As the title states I'm curious how to justify the choice of baseline methods for academic paper when proposing a novel algorithm/method. For example, when proposing an algorithm, there is a suite of methods applicable. When I choose one method to compare my algorithm to, how do I justify it?

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    Welcome to Academia SE. Can you please specify what you mean by baseline method? Also, if I am guessing correctly what you mean by that, I find the question rather difficult to answer except in a maximally fuzzy way, as it always depends strongly on the actual reason for your choices.
    – Wrzlprmft
    Sep 28 '15 at 21:31
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    The justification of the methods you use should start well before the paper - what did you do, and why did you choose to do that rather than something else?
    – Jon Custer
    Sep 28 '15 at 22:37
  • I believe that OP could clarify, but they have a new method that they want to compare against a baseline and are curious about the best way to find which baseline to compare against. In my field(s) this would be the fastest, most accurate method already published.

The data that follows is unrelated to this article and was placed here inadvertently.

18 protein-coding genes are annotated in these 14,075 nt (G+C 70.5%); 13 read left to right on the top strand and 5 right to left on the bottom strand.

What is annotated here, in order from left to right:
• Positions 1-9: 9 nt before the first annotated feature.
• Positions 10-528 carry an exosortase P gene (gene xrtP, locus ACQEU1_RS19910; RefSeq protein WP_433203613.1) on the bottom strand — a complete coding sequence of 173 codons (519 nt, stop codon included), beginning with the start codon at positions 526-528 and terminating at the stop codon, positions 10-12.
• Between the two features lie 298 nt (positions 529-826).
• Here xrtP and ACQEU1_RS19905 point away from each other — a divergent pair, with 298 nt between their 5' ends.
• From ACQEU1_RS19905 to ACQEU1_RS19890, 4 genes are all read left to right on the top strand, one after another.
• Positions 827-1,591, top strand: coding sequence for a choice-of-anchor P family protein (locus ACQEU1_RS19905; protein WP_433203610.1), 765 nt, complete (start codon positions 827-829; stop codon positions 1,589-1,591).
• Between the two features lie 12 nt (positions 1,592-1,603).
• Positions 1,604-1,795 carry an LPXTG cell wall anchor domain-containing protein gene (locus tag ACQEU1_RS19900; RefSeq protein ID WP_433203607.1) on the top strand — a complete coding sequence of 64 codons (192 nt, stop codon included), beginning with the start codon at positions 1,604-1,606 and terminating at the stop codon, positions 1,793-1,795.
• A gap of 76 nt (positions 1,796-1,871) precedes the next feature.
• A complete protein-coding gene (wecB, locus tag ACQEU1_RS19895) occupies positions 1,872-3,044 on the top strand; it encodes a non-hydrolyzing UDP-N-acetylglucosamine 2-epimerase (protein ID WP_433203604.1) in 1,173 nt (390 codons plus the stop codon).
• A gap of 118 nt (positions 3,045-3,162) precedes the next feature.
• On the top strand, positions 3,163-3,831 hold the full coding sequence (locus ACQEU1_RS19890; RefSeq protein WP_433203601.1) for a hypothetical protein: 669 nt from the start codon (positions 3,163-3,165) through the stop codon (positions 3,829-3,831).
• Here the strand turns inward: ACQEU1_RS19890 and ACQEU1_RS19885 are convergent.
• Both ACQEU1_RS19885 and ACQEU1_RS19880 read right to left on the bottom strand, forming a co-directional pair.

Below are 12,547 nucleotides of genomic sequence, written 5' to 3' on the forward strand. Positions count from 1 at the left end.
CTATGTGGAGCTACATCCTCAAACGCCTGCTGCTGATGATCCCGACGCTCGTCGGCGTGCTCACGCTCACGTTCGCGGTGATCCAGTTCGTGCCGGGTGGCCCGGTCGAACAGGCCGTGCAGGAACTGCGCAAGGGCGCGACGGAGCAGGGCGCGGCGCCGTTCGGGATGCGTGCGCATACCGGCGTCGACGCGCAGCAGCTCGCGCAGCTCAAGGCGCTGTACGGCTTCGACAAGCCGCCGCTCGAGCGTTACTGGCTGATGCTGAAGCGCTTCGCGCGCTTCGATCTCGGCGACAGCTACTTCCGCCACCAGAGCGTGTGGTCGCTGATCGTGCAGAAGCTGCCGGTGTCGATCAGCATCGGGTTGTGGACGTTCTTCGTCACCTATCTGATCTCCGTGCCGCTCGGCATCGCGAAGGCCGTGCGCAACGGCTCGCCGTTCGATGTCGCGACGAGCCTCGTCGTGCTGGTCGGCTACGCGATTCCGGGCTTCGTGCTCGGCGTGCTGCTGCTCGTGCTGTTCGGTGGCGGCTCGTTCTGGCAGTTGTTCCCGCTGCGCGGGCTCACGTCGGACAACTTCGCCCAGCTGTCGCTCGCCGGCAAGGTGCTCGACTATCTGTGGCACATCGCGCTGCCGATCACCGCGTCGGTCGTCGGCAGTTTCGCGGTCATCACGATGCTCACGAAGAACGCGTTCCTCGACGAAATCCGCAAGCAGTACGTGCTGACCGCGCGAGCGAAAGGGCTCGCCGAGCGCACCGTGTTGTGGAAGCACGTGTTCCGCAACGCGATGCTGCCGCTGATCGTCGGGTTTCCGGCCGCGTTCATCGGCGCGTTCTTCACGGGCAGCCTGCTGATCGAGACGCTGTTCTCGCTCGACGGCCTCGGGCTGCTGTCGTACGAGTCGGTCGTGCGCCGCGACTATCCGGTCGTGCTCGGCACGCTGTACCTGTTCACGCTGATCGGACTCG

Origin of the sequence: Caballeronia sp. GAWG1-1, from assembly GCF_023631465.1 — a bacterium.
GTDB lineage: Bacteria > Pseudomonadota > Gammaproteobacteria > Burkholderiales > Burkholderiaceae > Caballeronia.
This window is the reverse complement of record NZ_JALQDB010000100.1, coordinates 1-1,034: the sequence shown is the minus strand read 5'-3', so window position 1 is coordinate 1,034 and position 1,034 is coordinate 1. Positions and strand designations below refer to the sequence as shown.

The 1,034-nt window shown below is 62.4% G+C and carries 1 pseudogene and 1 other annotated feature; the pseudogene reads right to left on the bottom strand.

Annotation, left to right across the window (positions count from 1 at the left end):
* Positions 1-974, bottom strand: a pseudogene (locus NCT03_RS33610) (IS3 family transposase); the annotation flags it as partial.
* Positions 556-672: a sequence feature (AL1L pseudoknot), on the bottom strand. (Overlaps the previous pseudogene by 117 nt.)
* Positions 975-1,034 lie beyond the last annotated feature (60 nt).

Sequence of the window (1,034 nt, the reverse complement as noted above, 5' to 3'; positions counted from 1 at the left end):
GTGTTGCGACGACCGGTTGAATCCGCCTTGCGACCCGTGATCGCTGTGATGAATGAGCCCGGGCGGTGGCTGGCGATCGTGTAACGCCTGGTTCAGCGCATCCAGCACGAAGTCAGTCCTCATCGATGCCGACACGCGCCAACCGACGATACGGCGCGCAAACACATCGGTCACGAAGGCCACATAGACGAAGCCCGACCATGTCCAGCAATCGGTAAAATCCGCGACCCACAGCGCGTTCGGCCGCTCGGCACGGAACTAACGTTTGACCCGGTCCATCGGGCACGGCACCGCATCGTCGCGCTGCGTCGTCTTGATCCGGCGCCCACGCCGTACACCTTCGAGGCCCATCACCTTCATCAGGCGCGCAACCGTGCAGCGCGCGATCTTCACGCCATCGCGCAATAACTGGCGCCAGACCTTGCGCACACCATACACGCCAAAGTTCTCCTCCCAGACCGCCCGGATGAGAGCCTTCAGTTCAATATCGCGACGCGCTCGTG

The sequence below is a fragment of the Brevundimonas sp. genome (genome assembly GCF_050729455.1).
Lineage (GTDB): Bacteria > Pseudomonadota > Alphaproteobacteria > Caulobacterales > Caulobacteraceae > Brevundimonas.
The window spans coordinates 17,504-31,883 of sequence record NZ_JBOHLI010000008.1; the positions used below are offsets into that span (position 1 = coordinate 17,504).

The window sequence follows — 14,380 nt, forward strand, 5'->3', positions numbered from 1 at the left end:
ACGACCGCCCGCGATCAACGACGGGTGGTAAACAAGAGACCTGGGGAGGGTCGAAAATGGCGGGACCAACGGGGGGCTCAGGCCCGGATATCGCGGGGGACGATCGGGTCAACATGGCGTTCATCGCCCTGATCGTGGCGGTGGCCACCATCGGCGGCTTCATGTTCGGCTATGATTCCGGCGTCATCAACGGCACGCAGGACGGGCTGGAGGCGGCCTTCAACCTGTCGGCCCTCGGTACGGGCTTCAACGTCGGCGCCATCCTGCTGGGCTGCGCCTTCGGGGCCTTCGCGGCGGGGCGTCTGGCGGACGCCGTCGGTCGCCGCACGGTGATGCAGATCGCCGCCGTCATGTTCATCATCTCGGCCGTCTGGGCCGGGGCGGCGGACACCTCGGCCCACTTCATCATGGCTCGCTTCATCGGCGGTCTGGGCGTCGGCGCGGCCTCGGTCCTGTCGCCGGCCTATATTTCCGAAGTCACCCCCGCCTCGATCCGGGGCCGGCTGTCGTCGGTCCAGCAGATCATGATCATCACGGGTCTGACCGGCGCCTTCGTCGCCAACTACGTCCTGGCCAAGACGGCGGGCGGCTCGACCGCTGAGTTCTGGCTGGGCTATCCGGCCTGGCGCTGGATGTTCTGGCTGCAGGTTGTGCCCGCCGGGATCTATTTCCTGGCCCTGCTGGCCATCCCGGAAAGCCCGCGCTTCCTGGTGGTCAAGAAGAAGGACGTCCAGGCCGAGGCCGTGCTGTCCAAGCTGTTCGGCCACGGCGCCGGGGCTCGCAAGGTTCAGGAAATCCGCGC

– Bill Barth
    Sep 28 '15 at 22:50
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    You may lift the hold. The question seems pretty clear to me. Eg., if there are a list of classifiers in machine learning (RBF, ANN, GA, SVM, etc.), and you choose one, how to justify your choice of algorithm?
    – Ébe Isaac
    Sep 29 '15 at 5:24

When you propose a method in a research paper, it is customary to describe how you came up with the method and why choose it over the others available in literature. There are a few tips you could follow to justify your selection.

  1. The traditional way to do this is by doing a thorough literature survey of all other methods assessing the advantages and shortcoming of each and then show how your chosen method could probably supersede those methods.
  2. Sometimes you may find many such methods that are applicable but for which you cannot find existing results. In such a case, the best thing to do is to produce results for all of those methods and select the one with least drawbacks and most desirable merits. If the amount of publishable work exceeds your paper limit (or if your time is limited), choose one among such methods for your current publication, but discuss the other methods that can also be applied that could be of scope for future work for research.
  3. A few journal publishers would also welcome negative results (such as PLoS ONE). Hence you could assess a method and show how suitable/unsuitable it is for a certain application based on the results.

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